TOKYO — The Tokyo 2020 Olympic and Paralympic Games couldn't happen without the help of volunteers.
It requires a lot of hours and a lot of work. "It's quite the commitment," said T. Christopher Okano.
Okano isn't even expecting to get a paycheck for it all.
"Not to put myself on a pedestal, but..." he said. Even with his mask on when he's doing his job, you can tell he's smiling.
The @Paralympics begin next week in Tokyo. Those Games, and the Olympics, couldn't happen without thousands of volunteers. We met one while in Japan. He went to @BYU and says even though the hours are long, there's nothing like being a part of something this big. @KSL5TV at 6:30. pic.twitter.com/MpYNvGMzjp— Alex Cabrero (@KSL_AlexCabrero) August 20, 2021
Okano is a volunteer for the Tokyo Olympics and Paralympics, and he can't believe how lucky he is.
"The Olympics is one of the largest events in the world, so just to see kind of how the inner workings work and how all these different stadiums and athletes and just all these different moving parts they have to make it all work and come together, it's a fascinating and mesmerizing experience," he said.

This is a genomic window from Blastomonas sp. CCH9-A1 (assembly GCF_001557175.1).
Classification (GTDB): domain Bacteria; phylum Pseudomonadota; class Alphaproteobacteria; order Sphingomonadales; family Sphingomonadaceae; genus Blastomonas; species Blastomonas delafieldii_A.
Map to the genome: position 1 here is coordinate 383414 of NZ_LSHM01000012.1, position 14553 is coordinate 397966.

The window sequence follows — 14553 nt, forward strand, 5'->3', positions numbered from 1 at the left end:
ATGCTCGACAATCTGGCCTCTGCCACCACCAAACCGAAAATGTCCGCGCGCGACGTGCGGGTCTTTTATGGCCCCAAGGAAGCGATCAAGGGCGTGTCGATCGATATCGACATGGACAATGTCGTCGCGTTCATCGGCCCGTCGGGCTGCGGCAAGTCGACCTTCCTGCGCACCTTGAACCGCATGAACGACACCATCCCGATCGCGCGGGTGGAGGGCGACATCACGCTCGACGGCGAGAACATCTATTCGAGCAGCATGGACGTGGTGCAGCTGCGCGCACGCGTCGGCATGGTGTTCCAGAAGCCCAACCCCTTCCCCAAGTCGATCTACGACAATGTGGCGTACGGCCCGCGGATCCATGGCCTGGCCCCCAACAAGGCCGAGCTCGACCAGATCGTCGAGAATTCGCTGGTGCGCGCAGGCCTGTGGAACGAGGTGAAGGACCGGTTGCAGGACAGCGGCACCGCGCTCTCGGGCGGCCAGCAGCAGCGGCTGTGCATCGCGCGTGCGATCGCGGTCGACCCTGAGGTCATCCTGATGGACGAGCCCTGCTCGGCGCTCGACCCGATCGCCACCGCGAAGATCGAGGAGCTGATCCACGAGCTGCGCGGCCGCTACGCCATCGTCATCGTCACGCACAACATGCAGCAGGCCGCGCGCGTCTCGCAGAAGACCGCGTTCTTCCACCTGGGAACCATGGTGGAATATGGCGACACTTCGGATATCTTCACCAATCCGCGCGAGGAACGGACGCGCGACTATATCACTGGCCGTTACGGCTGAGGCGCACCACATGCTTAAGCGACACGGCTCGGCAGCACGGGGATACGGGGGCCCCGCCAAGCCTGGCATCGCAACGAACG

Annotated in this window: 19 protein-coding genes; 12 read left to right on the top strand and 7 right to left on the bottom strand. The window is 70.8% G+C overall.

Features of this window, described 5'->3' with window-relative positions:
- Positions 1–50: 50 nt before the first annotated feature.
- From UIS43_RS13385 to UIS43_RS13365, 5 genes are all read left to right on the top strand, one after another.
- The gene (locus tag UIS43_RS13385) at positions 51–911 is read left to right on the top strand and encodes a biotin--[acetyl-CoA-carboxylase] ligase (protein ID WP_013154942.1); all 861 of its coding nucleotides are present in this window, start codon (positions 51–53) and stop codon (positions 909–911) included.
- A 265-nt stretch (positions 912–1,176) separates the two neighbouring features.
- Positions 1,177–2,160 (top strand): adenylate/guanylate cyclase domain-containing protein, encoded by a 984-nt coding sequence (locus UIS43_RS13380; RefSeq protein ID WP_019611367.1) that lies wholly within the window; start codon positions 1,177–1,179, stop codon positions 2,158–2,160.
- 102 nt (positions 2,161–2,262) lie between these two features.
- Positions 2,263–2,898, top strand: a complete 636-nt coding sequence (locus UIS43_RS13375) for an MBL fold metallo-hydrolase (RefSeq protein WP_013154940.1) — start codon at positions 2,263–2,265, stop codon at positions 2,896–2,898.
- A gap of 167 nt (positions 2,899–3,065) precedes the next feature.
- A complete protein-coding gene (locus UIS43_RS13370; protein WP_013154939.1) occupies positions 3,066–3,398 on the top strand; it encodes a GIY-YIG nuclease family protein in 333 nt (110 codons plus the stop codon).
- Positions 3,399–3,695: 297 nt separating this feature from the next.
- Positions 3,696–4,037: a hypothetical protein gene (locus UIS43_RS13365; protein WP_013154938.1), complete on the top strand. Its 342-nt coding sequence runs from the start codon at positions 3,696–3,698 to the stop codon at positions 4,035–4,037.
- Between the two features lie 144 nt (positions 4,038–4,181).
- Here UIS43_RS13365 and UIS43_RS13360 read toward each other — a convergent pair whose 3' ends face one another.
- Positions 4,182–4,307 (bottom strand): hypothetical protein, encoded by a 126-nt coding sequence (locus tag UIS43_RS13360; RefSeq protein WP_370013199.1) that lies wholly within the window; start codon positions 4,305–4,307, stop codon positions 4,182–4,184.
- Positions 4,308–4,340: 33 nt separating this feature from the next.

Okano is Japanese, but he grew up in California and went to BYU in Utah. When he heard Tokyo was looking for volunteers back in 2018, he signed up right away.
"I love the Olympics. I love sports growing up. I also love international communications and coming together," said Okano.
It's that coming together he was hoping Tokyo got to show off with these Games, except COVID-19 ruined that. No fans or international visitors meant empty venues for competitions and an empty stadium for opening and closing ceremonies.
"It really would've been a sight to see if the stadium was packed with all the athletes in the stadium," said Okano.
Many volunteers quit because of COVID-19 concerns, but still, some 80,000 volunteers stayed on and helped with the Olympics, and thousands more, like Okano, will also work the Paralympics.
"Oh, it's a blast," said Okano.
For him, all those hours are worth it.